A Convex edge blade is by far a more sharp edge than the other 2 edges. The convex edge isn't usually suggested for a novice but certainly a professional to handle an edge like this. This edge is extremely sharp convex blade which means its blade is so fine that a simple wrong move can slice away a chunk of hair, and if dropped it can be damage really easy! So we tend to suggest this edge is used your slide cutting, point cutting and of course feathering and certainly not any blunt cutting - because too much blunt cutting with this edge can dull the blades really quick.
The Semi convex edge blade is what we like to call the perfect mix of a beveled and convex edge. The reason why it's such a perfect mix is because the edge is neither too soft and delicate or or too harsh and abrasive but still ensuring it has sharp blades to it. The semi convex edge is a little more narrow than the beveled edge but not anything like a true convex edge either thus making it the perfect mix! Now of course you can use this edge like the convex edge blade, but you will have to make sure your sectioning isn't too thick as it will end up pulling on your clients hair, making it super uncomfortable for them.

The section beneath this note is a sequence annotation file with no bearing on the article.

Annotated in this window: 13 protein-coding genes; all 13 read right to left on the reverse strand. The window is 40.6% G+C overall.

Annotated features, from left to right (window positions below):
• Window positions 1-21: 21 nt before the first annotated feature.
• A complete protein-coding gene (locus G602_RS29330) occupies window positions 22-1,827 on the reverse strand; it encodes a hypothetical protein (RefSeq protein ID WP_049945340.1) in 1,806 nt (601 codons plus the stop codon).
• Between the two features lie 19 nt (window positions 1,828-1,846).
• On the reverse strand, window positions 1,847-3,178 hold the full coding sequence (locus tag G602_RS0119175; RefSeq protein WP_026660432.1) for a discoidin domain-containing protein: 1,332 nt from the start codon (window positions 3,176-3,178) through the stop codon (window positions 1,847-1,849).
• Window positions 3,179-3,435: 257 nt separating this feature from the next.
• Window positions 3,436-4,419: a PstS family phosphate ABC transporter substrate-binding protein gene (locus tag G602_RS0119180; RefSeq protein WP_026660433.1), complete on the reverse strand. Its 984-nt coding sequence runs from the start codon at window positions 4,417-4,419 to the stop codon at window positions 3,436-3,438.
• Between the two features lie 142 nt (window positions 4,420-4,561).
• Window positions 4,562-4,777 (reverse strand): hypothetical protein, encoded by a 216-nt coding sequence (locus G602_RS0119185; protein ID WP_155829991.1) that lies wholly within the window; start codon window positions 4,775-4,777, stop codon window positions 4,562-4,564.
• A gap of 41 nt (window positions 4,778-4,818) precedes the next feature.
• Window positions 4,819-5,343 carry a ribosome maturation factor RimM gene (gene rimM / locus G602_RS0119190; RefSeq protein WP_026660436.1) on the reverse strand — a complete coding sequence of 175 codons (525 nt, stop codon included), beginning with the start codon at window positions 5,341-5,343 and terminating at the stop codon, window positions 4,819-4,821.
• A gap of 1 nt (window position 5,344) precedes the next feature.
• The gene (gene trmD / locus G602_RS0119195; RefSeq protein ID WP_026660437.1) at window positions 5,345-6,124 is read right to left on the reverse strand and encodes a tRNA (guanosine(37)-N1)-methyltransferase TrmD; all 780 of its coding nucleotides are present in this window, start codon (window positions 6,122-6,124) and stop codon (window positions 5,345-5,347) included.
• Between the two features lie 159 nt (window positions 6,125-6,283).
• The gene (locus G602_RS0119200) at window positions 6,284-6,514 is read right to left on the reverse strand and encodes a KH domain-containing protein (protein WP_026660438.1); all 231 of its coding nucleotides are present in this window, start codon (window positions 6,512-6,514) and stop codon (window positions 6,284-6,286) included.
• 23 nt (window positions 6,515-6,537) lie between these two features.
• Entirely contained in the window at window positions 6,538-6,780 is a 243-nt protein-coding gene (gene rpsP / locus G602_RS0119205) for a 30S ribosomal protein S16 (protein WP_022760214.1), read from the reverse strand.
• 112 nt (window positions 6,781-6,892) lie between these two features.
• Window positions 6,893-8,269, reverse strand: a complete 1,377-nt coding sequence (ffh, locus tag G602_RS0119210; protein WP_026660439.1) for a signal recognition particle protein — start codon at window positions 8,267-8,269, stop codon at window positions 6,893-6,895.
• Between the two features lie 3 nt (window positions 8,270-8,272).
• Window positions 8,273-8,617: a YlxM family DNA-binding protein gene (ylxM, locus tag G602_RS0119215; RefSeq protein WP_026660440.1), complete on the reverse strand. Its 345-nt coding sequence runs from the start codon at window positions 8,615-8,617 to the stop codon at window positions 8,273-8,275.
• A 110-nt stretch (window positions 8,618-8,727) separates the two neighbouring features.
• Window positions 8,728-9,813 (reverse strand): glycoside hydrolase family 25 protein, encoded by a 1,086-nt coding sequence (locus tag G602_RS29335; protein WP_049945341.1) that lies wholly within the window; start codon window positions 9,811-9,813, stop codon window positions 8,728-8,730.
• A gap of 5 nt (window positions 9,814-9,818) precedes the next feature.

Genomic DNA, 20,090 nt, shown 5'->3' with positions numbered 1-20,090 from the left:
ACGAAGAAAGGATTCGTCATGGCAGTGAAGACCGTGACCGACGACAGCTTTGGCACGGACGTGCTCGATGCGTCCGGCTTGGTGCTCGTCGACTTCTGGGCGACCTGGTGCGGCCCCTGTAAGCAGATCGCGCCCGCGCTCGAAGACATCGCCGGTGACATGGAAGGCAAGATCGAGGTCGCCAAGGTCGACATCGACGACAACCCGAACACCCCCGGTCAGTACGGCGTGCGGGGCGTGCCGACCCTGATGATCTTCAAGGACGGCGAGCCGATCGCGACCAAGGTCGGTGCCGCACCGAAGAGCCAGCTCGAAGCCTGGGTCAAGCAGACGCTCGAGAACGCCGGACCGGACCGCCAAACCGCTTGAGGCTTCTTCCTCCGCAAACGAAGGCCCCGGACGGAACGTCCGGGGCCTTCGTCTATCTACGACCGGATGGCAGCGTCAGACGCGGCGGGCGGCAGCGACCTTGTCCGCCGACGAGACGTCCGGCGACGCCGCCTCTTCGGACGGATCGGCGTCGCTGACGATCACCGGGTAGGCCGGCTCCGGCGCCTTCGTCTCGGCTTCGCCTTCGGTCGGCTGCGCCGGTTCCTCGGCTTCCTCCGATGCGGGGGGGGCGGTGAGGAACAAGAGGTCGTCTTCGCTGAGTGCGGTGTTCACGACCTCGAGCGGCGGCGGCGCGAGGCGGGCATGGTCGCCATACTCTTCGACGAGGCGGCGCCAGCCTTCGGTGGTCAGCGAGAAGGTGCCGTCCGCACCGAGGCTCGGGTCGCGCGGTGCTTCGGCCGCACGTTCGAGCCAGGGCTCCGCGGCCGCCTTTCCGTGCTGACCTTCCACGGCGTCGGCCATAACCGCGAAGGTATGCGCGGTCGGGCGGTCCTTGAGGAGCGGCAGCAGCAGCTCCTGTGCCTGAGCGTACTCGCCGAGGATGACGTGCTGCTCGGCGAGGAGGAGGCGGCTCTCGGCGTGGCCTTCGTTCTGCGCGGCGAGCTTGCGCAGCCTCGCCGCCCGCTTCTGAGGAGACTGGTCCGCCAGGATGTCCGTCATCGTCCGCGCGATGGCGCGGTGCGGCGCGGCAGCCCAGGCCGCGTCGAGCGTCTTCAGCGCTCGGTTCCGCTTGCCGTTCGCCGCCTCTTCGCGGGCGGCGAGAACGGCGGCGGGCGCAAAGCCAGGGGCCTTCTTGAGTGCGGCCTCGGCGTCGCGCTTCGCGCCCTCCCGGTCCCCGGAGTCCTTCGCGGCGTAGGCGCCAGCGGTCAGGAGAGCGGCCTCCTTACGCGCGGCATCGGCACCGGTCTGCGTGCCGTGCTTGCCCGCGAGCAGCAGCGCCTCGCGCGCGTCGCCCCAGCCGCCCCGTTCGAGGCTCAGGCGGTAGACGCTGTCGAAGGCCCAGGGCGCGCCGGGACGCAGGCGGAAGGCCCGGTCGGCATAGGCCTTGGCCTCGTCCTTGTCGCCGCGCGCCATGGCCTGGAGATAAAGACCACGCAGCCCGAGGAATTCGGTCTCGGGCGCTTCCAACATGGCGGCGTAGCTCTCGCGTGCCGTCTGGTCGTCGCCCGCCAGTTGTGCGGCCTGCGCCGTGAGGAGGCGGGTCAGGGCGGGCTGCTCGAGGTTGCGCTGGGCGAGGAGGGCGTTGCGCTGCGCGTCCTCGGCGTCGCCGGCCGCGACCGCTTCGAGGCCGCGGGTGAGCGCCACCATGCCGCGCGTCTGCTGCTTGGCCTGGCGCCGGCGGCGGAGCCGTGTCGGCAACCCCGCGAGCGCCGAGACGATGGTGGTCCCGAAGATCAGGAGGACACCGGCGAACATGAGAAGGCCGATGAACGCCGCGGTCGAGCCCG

The Beveled edge - the most common for barbers! The bevelled edge can have one or both edges with serration to it, which as we know grips the hair and helps stop it from sliding away or off the blade when cut. This type of edge is suitable for blunt cutting techniques which will get through those quick short back and sides/scissor over comb haircuts that. Which is why a barber is best suited for this type of edge.
The blade lengths for hair cutting scissors range anywhere from 4.5, 5, 5.5, 6, 6.5, 7, and 7.5inch. More commonly hairdressers tend to use anywhere from 4.5 to 6 inch for the more precision type of cutting. Where as barbers will use 6 to 7 inch. Why? Well, thats because when your perform a technique like scissor over comb, its much more efficient to get through the hair quicker by cutting hair with a longer blade length. Using a shorter blade will take more time as your not taking away as much has as a longer blade would, which is why barbers opt for a longer blade.
However it's not uncommon for barbers to use smaller bladed hair cutting scissors. A smaller hair cutting scissor will help get around ears or give a more precise and delicate hair cut, because as we know no two haircuts are the same! Which is why it's always a good idea to have 2 different sized scissors available.
The handle design is also a very important. You may think theres no much to a handle when it comes to hair cutting scissors, but in actual fact, the handle design you choose now could have an effect of your whole hairdressing/barbering career! The need to know - there are 4 main handle designs, and they include, Offset handle, Crane handle, Classic handle and of course the Swivel handle.
Rest assured, the finger holes in hair cutting scissors come pretty standard as a one size fits all (depending on the brand) and some finger holes will run larger and some smaller to suit everyones needs. But thats the least of your worries, let's dig a little deeper into the handle designs.